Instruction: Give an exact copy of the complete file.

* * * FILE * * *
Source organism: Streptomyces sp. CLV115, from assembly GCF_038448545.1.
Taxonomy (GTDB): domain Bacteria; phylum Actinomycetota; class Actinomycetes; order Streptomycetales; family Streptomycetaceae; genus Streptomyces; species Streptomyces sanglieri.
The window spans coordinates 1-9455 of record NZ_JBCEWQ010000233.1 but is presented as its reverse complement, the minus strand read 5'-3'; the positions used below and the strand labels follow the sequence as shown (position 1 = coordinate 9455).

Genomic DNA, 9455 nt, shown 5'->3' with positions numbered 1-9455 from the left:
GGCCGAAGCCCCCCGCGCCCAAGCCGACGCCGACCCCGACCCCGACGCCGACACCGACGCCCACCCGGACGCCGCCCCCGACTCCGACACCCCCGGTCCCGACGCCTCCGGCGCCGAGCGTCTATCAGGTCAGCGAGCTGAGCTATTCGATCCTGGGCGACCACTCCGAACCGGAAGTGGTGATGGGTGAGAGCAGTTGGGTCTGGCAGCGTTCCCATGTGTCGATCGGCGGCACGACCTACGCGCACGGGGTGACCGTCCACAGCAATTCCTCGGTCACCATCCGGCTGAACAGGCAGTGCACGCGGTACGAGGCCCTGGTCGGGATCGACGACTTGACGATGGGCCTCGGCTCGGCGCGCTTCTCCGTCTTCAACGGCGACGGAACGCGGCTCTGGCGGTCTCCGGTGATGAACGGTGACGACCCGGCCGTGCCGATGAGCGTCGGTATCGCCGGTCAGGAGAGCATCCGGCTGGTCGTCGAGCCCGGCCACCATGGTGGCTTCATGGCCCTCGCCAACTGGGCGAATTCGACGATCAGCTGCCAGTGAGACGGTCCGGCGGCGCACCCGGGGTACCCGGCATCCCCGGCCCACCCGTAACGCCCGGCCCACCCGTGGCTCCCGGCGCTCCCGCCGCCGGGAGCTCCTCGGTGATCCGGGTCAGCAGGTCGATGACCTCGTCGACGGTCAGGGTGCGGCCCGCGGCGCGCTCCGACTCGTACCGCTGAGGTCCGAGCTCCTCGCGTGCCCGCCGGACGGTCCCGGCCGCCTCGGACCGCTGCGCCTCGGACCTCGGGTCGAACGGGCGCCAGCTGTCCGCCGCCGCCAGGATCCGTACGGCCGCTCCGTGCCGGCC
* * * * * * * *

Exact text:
Source organism: Streptomyces sp. CLV115, from assembly GCF_038448545.1.
Taxonomy (GTDB): domain Bacteria; phylum Actinomycetota; class Actinomycetes; order Streptomycetales; family Streptomycetaceae; genus Streptomyces; species Streptomyces sanglieri.
The window spans coordinates 1-9455 of record NZ_JBCEWQ010000233.1 but is presented as its reverse complement, the minus strand read 5'-3'; the positions used below and the strand labels follow the sequence as shown (position 1 = coordinate 9455).

Genomic DNA, 9455 nt, shown 5'->3' with positions numbered 1-9455 from the left:
GGCCGAAGCCCCCCGCGCCCAAGCCGACGCCGACCCCGACCCCGACGCCGACACCGACGCCCACCCGGACGCCGCCCCCGACTCCGACACCCCCGGTCCCGACGCCTCCGGCGCCGAGCGTCTATCAGGTCAGCGAGCTGAGCTATTCGATCCTGGGCGACCACTCCGAACCGGAAGTGGTGATGGGTGAGAGCAGTTGGGTCTGGCAGCGTTCCCATGTGTCGATCGGCGGCACGACCTACGCGCACGGGGTGACCGTCCACAGCAATTCCTCGGTCACCATCCGGCTGAACAGGCAGTGCACGCGGTACGAGGCCCTGGTCGGGATCGACGACTTGACGATGGGCCTCGGCTCGGCGCGCTTCTCCGTCTTCAACGGCGACGGAACGCGGCTCTGGCGGTCTCCGGTGATGAACGGTGACGACCCGGCCGTGCCGATGAGCGTCGGTATCGCCGGTCAGGAGAGCATCCGGCTGGTCGTCGAGCCCGGCCACCATGGTGGCTTCATGGCCCTCGCCAACTGGGCGAATTCGACGATCAGCTGCCAGTGAGACGGTCCGGCGGCGCACCCGGGGTACCCGGCATCCCCGGCCCACCCGTAACGCCCGGCCCACCCGTGGCTCCCGGCGCTCCCGCCGCCGGGAGCTCCTCGGTGATCCGGGTCAGCAGGTCGATGACCTCGTCGACGGTCAGGGTGCGGCCCGCGGCGCGCTCCGACTCGTACCGCTGAGGTCCGAGCTCCTCGCGTGCCCGCCGGACGGTCCCGGCCGCCTCGGACCGCTGCGCCTCGGACCTCGGGTCGAACGGGCGCCAGCTGTCCGCCGCCGCCAGGATCCGTACGGCCGCTCCGTGCCGGCC